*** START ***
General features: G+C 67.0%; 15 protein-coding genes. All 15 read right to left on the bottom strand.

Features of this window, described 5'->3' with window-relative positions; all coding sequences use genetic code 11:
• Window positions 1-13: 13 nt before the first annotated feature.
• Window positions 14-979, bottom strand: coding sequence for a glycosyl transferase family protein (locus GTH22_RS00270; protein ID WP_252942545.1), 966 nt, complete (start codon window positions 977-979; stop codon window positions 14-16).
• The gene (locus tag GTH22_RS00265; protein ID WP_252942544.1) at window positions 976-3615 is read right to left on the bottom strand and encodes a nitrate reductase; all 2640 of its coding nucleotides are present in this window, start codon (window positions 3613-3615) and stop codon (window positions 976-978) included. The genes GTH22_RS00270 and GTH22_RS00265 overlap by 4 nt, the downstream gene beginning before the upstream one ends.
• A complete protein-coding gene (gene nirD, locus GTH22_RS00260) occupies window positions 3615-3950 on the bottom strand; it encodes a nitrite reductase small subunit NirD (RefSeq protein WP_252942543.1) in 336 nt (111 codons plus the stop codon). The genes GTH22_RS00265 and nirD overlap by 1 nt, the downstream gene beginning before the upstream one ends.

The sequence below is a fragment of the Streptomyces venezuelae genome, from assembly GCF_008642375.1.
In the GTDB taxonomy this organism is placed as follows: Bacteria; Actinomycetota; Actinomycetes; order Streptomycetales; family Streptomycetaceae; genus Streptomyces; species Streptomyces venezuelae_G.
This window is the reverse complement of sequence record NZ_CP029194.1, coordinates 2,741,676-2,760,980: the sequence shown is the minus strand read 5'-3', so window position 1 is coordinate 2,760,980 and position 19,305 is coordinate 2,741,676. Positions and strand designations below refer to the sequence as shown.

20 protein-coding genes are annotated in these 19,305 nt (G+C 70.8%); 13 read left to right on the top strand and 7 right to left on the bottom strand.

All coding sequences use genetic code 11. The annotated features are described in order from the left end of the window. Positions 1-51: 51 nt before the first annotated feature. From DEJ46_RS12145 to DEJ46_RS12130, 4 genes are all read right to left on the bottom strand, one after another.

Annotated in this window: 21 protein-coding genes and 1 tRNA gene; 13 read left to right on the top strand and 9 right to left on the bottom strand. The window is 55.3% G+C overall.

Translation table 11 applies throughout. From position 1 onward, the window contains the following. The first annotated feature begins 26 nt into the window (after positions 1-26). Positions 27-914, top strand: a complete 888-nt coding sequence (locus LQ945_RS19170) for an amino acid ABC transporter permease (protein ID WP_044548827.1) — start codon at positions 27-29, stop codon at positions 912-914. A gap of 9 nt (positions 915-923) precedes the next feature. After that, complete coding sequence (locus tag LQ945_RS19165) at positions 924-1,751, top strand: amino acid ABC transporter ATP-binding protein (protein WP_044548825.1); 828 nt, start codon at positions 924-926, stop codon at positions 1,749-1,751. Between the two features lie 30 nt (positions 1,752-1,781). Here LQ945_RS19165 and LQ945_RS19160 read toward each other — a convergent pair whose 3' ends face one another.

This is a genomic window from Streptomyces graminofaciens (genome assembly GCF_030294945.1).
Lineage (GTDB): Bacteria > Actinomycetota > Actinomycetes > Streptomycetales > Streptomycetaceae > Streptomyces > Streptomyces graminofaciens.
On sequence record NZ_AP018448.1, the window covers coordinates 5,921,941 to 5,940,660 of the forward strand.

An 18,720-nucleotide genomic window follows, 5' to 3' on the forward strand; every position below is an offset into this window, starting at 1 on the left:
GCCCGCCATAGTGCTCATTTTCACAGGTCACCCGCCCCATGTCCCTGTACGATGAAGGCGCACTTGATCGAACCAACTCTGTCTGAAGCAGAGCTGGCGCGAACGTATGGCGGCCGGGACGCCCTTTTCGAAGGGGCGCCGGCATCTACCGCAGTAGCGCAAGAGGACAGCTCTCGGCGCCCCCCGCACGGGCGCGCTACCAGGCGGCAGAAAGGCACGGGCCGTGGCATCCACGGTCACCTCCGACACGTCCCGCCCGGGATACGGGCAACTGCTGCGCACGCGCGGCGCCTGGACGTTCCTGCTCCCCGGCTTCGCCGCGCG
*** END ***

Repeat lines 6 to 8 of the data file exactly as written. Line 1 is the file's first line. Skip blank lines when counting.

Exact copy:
• A complete protein-coding gene (gene nirD, locus GTH22_RS00260) occupies window positions 3615-3950 on the bottom strand; it encodes a nitrite reductase small subunit NirD (RefSeq protein WP_252942543.1) in 336 nt (111 codons plus the stop codon). The genes GTH22_RS00265 and nirD overlap by 1 nt, the downstream gene beginning before the upstream one ends.

The sequence below is a fragment of the Streptomyces venezuelae genome, from assembly GCF_008642375.1.
In the GTDB taxonomy this organism is placed as follows: Bacteria; Actinomycetota; Actinomycetes; order Streptomycetales; family Streptomycetaceae; genus Streptomyces; species Streptomyces venezuelae_G.